Don’t get pulled into a fight: The most important thing is not to get pulled into the drama and the emotionalism of your child’s response to hearing the word “no.” Be specific about how you’re going to handle the situation with your child. Depending on the age of your kid, you might say, “If you scream, yell or curse at me, there’s going to be a consequence for your behavior.” The bottom line is that if your child acts out when denied what she wants, whether her behavior is mild, moderate or severe, you need to acknowledge the problem and change the way you, as a parent, respond. Nothing changes if nothing changes. Make no mistake, it’s critical that you not give in when your child acts out. Above all, you don’t want her to receive some goody for her misbehavior. That definitely sends the wrong message—that she should yell and scream to get what she wants.
Prepare your child when the situation arises again. Let your kids know that they can’t threaten and misbehave to get things. “Last time I said no, you threw a tantrum and couldn’t stay at your friend’s house that night because of your behavior. So the next time I say no, what are you going to do? Are you going to act out again or are you going to handle it better so that you’ll have a better weekend?”
Parenting is not a popularity contest. Your child is not your friend—and parenting is not a popularity contest. There will often be some anger and disappointment when children aren’t able to get what they want, but acting out behavior shouldn’t determine your response. You need to hold fast. Try not to get caught up in the moment when your child is begging, pleading and yelling, because you will lose your perspective. You may want to just step away from the situation and take some time to consider your response. Don’t get drawn into a debate with your child. You need to stay firm, say no and not engage in a heavy duty discussion about it.
Practice, practice, practice. It will feel weird at first to say “no” or not give in like you have in the past. But trust me, it gets easier over time and starts to feel good and right to hold firm. The more you are able to do it, the more clearly you see the situation. What’s more, it helps you gain self-respect, regain your parental authority and begin to recognize how you’re being a responsible parent. It’s hard to deny your child something she “really, really has to have” at first, but it gets easier over time.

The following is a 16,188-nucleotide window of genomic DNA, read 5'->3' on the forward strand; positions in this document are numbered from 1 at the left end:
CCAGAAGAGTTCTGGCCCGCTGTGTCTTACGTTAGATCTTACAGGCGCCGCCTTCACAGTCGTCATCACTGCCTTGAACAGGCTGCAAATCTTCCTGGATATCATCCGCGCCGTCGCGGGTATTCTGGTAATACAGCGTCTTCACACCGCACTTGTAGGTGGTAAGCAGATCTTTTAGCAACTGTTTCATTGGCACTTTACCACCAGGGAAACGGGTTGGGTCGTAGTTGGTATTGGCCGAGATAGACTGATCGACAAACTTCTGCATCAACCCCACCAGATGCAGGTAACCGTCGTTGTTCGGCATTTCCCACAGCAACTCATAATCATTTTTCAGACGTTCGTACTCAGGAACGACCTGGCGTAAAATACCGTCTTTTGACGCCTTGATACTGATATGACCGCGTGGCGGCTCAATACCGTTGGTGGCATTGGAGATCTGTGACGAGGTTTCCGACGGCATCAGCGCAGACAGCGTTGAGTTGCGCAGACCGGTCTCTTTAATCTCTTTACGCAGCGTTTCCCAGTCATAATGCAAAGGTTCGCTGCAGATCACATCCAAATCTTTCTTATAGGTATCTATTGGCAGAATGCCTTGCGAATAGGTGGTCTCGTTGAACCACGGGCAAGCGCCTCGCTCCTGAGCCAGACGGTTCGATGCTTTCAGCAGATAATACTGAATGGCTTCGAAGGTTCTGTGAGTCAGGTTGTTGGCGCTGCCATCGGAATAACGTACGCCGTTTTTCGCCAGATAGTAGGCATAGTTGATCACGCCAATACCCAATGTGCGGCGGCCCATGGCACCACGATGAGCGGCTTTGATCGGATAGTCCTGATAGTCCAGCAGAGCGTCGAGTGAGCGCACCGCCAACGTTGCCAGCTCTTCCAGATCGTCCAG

Know that your child will try to pull you back into the old behavior. But believe it or not, kids actually feel safer and better about themselves when you put these limits in place. When it comes right down to it, your child doesn’t really want to be demanding and throw tantrums all the time—that’s not behavior that she’s really proud of. Eventually when she can tolerate hearing no, she’s actually going to feel better about herself.
Use hypodermic affection. Catch your child being good. When you see your child starting to take the word “no” better, say something. Give him some credit or reinforce it when he’s thanked you for something or handled a disappointment well. And use that as a teaching moment, too. “Hey, I saw you deal with it really well when we couldn’t go to the movies the other day. Good job.” In the Total Transformation, we refer to this as “hypodermic affection,” because you’re picking something specific to compliment your child about. It’s also important to realize that empathy is something that develops over time in children. They are not born with the “thankful” or “grateful” gene. We have to teach them and reinforce a sense of gratitude whenever we see it.
Teach your child to earn what he wants: With older kids, you can talk with them about other options for getting what they want. They can babysit, pet sit, mow lawns, or get a part-time job. You might decide to give your younger kids a small allowance if that works for your family. When children are able to earn things for themselves, it gives them a dose of reality and it helps with their own feelings of self-respect. And part of your role as a parent is to teach your child how to work to earn things. In this way, you’re teaching responsibility and preparing your kids for real life.
Reinforce your decision: Look at it this way, if you’re giving in all the time, you’re really not teaching your kids how to be self-sufficient or responsible. It’s worth imagining what a child who grows up this way will be like as an adult. How will they be as a worker or a partner? Will they be able to take care of themselves? Thinking about what you want your child to learn as he grows up—the big picture—will reinforce your decision to do things differently.